5 Real Medical Stories That Are Pure Skin-Crawling Horror
Over the last couple of years, we've carved out a pretty exciting niche in warning people about medical problems that read like horror movie scripts. We'd love to stop, but we can't. Maybe it's some sort of horrible disease? Maybe compulsively sharing these stories is one of the early symptoms of some horrible medical uppercut? If that's the case, then please grant us one last wish: Carry our disease for us.
A Baby Went Through Puberty
In 2007, a pediatrician from Alabama described the real-life medical mystery of a 16-month-old boy who, despite his tender age, had already experienced puberty. When the boy was six months old, his mother noticed that he was starting to develop hair around his gentleman's (gentlebaby's?) area, which not only became progressively darker over the next year, but also coincided with him developing an abnormally large penis (for a baby) and starting to have erections.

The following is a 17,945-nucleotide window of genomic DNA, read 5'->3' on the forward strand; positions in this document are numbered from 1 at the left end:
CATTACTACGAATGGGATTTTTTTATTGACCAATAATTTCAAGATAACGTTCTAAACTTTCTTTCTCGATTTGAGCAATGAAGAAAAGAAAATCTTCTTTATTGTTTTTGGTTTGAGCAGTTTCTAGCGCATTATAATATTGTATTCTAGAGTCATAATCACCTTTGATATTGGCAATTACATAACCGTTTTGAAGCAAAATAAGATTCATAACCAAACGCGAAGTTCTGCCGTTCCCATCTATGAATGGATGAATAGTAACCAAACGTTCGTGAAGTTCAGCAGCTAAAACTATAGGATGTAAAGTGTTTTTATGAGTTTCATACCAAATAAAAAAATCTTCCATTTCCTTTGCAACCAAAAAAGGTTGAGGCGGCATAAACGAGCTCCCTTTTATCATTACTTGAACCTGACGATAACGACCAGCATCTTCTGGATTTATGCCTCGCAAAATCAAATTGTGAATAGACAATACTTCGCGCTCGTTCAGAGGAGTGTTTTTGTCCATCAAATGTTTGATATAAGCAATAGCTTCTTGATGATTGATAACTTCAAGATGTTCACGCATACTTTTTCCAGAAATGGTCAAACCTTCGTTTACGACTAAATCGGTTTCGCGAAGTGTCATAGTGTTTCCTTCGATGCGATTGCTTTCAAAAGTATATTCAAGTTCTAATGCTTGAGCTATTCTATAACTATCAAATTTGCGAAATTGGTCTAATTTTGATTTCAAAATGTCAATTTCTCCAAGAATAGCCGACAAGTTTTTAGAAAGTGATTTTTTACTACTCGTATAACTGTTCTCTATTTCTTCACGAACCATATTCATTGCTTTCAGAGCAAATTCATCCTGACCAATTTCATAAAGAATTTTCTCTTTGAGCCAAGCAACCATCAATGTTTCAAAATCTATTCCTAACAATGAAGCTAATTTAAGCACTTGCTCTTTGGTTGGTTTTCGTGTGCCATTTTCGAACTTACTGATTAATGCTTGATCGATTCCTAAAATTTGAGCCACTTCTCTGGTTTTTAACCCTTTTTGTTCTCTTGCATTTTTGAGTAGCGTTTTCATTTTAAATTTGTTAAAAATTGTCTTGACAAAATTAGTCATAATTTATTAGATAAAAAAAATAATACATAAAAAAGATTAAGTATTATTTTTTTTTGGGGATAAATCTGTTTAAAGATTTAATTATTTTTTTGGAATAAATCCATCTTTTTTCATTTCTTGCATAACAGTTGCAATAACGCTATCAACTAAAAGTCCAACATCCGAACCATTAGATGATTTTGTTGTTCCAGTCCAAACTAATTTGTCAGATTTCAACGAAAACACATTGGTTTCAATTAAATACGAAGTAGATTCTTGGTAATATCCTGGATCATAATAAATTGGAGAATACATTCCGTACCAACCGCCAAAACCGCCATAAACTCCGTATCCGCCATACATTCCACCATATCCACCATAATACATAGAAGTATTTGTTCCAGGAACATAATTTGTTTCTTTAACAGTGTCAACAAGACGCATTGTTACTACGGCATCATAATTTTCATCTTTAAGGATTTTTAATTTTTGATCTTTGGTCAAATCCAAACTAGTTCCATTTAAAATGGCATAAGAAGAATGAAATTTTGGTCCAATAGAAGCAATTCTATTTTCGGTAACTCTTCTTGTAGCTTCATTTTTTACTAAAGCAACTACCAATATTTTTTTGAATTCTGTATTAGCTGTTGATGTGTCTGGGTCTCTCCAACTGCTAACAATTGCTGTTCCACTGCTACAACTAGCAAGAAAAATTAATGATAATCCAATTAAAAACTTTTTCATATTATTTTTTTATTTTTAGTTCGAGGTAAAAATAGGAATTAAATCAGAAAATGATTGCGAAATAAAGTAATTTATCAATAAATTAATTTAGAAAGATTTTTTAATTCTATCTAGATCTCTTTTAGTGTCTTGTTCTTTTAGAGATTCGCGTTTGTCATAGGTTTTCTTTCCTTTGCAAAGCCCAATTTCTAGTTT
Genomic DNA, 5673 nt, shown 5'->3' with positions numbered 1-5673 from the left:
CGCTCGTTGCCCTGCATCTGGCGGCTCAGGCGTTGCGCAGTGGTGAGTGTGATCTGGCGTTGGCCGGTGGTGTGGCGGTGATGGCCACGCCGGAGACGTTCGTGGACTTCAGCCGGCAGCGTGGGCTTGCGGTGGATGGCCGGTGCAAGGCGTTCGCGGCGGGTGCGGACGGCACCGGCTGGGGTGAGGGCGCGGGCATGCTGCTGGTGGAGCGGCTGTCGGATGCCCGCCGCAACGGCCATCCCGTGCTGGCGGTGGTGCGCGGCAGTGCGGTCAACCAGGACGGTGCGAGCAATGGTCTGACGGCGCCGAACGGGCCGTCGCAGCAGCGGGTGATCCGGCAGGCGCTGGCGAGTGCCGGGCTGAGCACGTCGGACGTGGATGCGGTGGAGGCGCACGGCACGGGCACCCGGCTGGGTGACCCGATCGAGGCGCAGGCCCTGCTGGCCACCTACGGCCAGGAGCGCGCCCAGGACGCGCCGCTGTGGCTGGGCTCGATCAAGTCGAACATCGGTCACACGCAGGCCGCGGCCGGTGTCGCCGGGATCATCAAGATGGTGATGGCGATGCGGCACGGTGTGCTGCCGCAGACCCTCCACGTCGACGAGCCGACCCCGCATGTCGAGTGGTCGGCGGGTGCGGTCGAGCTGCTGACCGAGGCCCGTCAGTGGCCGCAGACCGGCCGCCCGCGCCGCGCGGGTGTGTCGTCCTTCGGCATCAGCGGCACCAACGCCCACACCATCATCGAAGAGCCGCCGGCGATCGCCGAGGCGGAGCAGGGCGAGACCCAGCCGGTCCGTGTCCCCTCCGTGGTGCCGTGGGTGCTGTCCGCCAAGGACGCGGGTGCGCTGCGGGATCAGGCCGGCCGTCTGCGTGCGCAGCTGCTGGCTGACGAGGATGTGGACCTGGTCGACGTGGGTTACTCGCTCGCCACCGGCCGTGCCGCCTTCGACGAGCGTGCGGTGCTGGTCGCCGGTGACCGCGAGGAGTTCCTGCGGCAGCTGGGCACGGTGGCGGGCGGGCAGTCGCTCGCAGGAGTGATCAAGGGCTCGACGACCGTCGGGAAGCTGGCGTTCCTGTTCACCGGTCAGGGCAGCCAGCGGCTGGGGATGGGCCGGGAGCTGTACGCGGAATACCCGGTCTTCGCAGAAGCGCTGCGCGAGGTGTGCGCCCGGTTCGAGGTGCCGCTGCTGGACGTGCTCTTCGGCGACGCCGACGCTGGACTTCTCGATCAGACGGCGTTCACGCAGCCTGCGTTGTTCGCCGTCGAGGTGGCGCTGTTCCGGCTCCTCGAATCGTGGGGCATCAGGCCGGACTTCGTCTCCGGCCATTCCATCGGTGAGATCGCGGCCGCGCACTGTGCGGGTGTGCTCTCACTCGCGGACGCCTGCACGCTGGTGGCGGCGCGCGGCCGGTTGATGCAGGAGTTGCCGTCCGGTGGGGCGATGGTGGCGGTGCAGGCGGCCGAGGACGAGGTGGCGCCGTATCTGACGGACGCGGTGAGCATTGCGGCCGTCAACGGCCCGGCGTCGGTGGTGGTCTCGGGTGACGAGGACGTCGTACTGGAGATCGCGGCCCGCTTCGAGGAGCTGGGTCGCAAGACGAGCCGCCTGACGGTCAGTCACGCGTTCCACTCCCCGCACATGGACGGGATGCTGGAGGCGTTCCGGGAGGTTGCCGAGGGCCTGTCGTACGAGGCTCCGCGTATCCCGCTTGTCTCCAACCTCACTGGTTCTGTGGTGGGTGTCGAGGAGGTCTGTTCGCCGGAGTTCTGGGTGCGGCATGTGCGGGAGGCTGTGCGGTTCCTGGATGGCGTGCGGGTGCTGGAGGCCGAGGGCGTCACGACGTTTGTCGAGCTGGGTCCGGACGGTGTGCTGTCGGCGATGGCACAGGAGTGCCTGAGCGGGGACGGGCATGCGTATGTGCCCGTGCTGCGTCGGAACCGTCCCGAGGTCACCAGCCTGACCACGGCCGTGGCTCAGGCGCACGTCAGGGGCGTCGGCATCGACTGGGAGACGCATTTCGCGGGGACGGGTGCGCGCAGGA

The boy wasn't in the throes of any genetic disorder, and his parents weren't adult movie stars. Pediatrician Samar K. Bhowmick was stumped. With nothing to go on, he decided to goof off for a few hours with his best friend, until they said something tangential which made Samar stare into the middle distance and suddenly storm from the room. One pointed, insulting line of questioning later, and the boy's father revealed that before bed, he'd regularly slather himself with testosterone cream ... and then have some skin-to-skin cuddles with his son. Cute? Yes. Medically inadvisable? Definitely. The skin-to-skin contact meant that the boy was inadvertently receiving a dose of testosterone, which triggered his changes.
After dispensing a prescription for one large men's bedshirt, the boy returned to normal. It's hoped that he won't suffer any long-term consequences from his temporary embiggening (particularly when he enters for-realsies puberty), although Bhowmick does point out that the easy availability of testosterone cream means that this might be happening on a scale larger than we'd like to think. So if you've recently gotten your ass kicked by a particularly surly baby, you've got a solid excuse.
A Man OD'd On Dick Drugs And Permanently Dyed His Vision Red